r2=x2 + y2

From note 4, we know that x=rcos(α) and y=rsin(α), if "α" is the angle between r and the x-axis.
If needed, please check note 4 again, because I think this is very important to understand.

r2=x2 + y2 = (rcos(α))2 + (rsin(α))2
= r2 ( cos(α)2 + sin(α)2 )

We already have seen in note 4, that r2 can be eliminated from both sides of the "=",
and thus we again have cos2(α) + sin2(α) = 1

In general, people say that the lenght, or absolute value of the number z, notated as |z|, is:

|z|2=r2=x2 + y2


|z|=√ (x2 + y2)

2.3 z expressed as rcos(α) + rsin(α) i

From figure 2.2, we know that we may express z in a sum of rsin(α) and rcos(α) too.

x = rcos(α)
y = rsin(α)


z = x + yi = rcos(α) + rsin(α) i

If r=1, then "z" is on a circle with radius 1, and z= cos(α) + sin(α) i

2.4 Euler's equation:

Having knowledge on how polar coordinates work, may also help to understand "Euler's equation".
We have not dealt with anything else than "Cartesian coordinates" yet, which is like the XY plane having perpendicular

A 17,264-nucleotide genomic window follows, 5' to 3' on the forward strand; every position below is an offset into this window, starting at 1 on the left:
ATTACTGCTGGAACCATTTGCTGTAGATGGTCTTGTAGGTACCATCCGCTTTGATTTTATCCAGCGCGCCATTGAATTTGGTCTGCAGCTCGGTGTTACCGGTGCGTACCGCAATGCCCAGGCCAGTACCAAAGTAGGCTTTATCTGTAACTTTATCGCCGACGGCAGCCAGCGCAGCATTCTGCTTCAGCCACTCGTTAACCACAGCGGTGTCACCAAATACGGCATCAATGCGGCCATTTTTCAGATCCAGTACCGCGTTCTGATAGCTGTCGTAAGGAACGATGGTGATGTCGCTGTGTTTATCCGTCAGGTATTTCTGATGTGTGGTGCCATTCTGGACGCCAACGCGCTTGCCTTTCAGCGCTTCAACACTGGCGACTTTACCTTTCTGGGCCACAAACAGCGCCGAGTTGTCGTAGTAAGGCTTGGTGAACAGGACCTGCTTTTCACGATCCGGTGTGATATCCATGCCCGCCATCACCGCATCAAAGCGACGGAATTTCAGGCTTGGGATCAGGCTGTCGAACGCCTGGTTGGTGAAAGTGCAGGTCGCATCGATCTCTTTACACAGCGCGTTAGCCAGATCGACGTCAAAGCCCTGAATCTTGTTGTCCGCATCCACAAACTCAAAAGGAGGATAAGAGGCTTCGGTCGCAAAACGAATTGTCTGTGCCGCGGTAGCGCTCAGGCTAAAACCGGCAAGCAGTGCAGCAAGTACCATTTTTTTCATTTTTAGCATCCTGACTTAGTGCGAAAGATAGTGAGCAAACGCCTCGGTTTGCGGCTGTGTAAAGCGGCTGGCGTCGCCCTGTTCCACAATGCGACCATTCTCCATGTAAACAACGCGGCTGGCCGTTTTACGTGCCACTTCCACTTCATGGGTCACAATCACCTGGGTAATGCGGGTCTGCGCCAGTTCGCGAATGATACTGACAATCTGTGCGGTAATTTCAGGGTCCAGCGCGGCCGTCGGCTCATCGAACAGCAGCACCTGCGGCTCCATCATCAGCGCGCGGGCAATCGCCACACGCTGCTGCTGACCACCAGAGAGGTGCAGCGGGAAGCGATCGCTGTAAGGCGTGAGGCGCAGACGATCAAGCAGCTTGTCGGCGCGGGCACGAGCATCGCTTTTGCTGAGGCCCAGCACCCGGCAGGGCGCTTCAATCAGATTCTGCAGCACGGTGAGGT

x- and y-axes. Indeed, you can perfectly "pinpoint" any number "z", by specifying the 'x' and 'y' values of z=x+yi.

There exists ofcourse a number of ways to mathematically "prove" Euler's equation. We are not going to do that yet,
since I will do it as a "special case" when we have a note on "coordinate transformations".
In that note (on "coordinate transformations"), the equation will get clear in a more natural fashion.

Here is Euler's equation. You only have take notice of the fact that it exists, and it's often used in many other derivations.

z = r e =r cos(φ) + rsin(φ) i

At both sides of the '=', the factor 'r' is present, so we may eliminate it. The equation then becomes:

e = cos(φ) + i rsin(φ)

So, to "describe" or "pinpoint" any number "z", we may use:

  1. z=x+yi (Cartesian coordinates: the real values x and y fully pinpoint the number "z").
  2. z= r e (the distance "r" of "z" to the Origin, and the angle between "r" and the x-axis,
    fully pinpoint the number "z".
  3. z = r cos(φ) + r sin(φ) i (which was shown in section 2.3).

Figure 3. Different ways to describe, or pinpoint, "z".

Ofcourse, there is much more to say on "complex numbers".
However, in my "series of notes", this will do for now.

That's it ! Hope you liked it.

The next note is a quick intro in "differential equations".